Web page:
* Any views expressed in this opinion piece are those of the author and not of Thomson Reuters Foundation.
As censorship, surveillance and disinformation campaigns continue to gain momentum around the world, fundamental digital rights are being dramatically eroded
A report published by a U.S.-based watchdog, Freedom House, has found that global internet freedoms have declined for the ninth consecutive year. As censorship, surveillance and disinformation campaigns continue to gain momentum around the world, fundamental digital rights are being dramatically eroded.
According to the report, 71% of the world’s population now live in countries where individuals have been arrested or imprisoned for posting social, political or religious content online and just under half live in countries where authorities have intentionally disrupted access to the internet or mobile networks, almost always for political purposes.
The decline of digital rights has been encouraged by the unregulated diffusion of technologies creating digital dystopias. Today, authoritarian and democratic regimes alike are adopting new measures to suppress and surveille citizens online.
Eroding internet freedoms undermines democratic procedures, endangers the freedom of the press and jeopardizes the safety of citizens, both online and off.
Companies in the West have played a pivotal role in this process and to adequately tackle it, they must recognise both their complicity in, and ability to challenge, the dynamic. This requires working alongside civil society and nation states to create robust, enforceable international standards to help safeguard individuals’ human rights online.
Social media platforms were once thought to provide radical new opportunities for civic engagement and a broadening of freedom of expression. Now, however, they are devolving into avenues for state surveillance, the dissemination of politically motivated mis/disinformation, and the polarisation of public and political discourse.
According to the Freedom on the Net report, 40 out of 65 countries investigated have initiated social media monitoring programmes in the past year, and almost 60% of the world’s population live in countries where authorities have attempted to manipulate online discussions in their favour.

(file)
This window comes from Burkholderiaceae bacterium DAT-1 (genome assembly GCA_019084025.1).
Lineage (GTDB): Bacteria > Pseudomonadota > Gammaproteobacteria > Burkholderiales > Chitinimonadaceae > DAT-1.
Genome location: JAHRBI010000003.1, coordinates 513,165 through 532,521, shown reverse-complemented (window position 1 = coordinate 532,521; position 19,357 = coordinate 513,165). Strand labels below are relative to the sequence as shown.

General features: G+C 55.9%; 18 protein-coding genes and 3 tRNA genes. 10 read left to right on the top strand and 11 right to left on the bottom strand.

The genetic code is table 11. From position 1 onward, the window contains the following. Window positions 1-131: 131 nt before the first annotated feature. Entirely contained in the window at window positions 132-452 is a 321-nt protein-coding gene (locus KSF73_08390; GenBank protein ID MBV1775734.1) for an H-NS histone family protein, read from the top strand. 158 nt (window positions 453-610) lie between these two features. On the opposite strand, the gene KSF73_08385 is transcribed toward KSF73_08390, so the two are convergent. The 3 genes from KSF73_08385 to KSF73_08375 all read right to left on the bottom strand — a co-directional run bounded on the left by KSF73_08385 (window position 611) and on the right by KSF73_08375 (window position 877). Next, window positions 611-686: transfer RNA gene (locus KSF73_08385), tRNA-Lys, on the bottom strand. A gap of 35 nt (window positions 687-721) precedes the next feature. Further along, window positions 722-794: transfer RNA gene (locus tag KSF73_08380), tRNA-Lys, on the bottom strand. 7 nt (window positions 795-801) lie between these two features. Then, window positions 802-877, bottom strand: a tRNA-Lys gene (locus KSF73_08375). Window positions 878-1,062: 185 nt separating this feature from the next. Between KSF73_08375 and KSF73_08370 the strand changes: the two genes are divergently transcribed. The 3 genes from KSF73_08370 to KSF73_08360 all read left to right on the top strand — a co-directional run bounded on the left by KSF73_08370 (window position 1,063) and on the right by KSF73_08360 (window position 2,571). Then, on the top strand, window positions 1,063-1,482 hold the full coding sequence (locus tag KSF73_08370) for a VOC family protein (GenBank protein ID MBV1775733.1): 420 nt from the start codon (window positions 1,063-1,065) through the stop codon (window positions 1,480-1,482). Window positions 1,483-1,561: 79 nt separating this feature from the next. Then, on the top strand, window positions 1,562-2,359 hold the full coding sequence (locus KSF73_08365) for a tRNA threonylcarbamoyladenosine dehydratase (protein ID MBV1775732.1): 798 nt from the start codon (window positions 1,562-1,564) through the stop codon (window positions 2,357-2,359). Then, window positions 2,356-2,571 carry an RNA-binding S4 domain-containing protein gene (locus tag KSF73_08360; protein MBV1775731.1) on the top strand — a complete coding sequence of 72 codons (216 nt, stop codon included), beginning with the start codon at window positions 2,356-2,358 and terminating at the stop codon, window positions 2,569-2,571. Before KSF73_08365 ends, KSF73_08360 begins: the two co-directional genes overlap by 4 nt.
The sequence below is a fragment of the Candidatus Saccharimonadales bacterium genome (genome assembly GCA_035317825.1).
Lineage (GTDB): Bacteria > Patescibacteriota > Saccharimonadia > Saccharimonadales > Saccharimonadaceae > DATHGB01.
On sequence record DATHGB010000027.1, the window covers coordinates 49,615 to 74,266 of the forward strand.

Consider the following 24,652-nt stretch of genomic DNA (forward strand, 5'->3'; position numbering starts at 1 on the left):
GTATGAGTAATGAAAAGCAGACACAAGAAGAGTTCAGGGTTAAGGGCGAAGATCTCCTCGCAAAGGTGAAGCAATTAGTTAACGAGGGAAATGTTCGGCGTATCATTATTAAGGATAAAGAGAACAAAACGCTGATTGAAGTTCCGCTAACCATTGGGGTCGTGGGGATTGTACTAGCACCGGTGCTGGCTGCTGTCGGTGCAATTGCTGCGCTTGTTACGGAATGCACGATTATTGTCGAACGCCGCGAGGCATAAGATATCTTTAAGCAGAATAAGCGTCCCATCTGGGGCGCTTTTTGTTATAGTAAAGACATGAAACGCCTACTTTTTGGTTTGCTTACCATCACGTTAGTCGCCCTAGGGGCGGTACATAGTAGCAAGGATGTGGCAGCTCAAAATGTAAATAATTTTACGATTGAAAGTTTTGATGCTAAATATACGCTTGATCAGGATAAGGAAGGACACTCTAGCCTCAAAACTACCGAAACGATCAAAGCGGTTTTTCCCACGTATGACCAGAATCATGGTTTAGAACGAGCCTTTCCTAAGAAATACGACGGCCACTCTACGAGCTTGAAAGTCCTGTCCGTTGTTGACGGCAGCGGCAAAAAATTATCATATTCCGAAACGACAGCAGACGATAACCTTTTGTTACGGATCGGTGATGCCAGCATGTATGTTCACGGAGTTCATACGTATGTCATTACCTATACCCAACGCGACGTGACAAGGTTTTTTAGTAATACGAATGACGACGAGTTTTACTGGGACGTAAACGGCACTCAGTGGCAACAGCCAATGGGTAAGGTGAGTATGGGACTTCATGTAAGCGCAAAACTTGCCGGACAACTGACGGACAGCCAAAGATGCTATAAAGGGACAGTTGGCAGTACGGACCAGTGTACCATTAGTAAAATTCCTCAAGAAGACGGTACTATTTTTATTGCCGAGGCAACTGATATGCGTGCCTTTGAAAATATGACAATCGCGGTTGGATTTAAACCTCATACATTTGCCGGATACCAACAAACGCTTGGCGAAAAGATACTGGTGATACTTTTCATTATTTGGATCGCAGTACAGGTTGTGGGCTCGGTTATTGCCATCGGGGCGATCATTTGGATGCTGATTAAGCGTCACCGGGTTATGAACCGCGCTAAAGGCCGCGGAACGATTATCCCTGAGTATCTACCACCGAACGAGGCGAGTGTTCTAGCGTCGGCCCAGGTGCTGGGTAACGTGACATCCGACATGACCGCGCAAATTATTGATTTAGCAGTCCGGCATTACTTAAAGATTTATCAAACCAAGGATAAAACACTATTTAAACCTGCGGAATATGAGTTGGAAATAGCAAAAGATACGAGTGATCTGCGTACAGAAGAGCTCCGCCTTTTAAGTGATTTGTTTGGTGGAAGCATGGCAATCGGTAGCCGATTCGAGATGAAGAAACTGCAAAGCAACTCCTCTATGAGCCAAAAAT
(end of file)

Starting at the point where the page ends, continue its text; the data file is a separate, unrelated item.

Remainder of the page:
Certainly, mass surveillance and digital manipulation are no longer confined to the realm of dictatorial and authoritarian regimes or fictional worlds. However, the platforms used for such practices are almost exclusively based in one country, the United States.
Given their unparalleled influence around the world, these companies must work collaboratively with civil society to ensure that their platforms remain tools for empowerment, rather than oppression.
This requires establishing resolute measures to counter disinformation, increased monitoring of how their platforms are being used and abused by regimes around the world, investing more into native-language content moderation teams, and attending to the demands of civil society organisations.
Companies throughout the democratic world have also played a significant role in the creation and distribution of highly targeted and invasive surveillance technology.
The rise of this technology has had a chilling effect on global human rights standards and emboldened authoritarian regimes in their pursuits of monitoring opposition figures, suppressing political dissent and, ultimately, maintaining power.
The Israel-based NSO Group, a private cyberarms company that is part-owned by Novalpina Capital, a private equity firm based in London, has been particularly active in this field. Their ‘Pegasus’ spyware -- which can take complete control of a target’s phone, access all of its files and trace its location -- has been found in India, Hong Kong, Turkey and 42 other countries, according to the University of Toronto’s research lab, Citizen Lab.
This is far from the first time a company based in a supposedly democratic country has facilitated the global decline of digital rights. Companies from the U.K., Italy, France and many others have also been involved in the distribution of dual-use technologies that have weakened digital privacy, often with very real physical consequences.
In a bid to tackle the trend, the U.N Special Rapporteur on Freedom of Expression, David Kaye, called for a global moratorium on the sale of surveillance technology, noting that “States and industry are collaborating in the spread of technology that is causing immediate and regular harm to individuals and organisations that are essential to democratic life.”
Despite this, the surveillance market continues unabated, giving further evidence to the need to establish binding standards, empowering supranational bodies and fostering a collaborative approach whereby the private sector, civil society and nation states can work effectively together to protect human rights online.
Now, more than ever, there is a need for a global movement that stresses the intertwined nature of citizens’ physical and digital lives.
The first step of this process requires the actors involved to be open about their role and agency in the decline of internet freedoms, followed by a concerted effort to work collaboratively across divides to safeguard digital rights.
If not, digital dystopias may soon become the norm, rather than the exception.
Samuel Woodhams is Global Digital Rights Lead at the digital privacy group and VPN review website, Top10VPN. He has written for CNN, Deutsche Welle, Al Jazeera and Just Security on issues of censorship, disinformation and surveillance.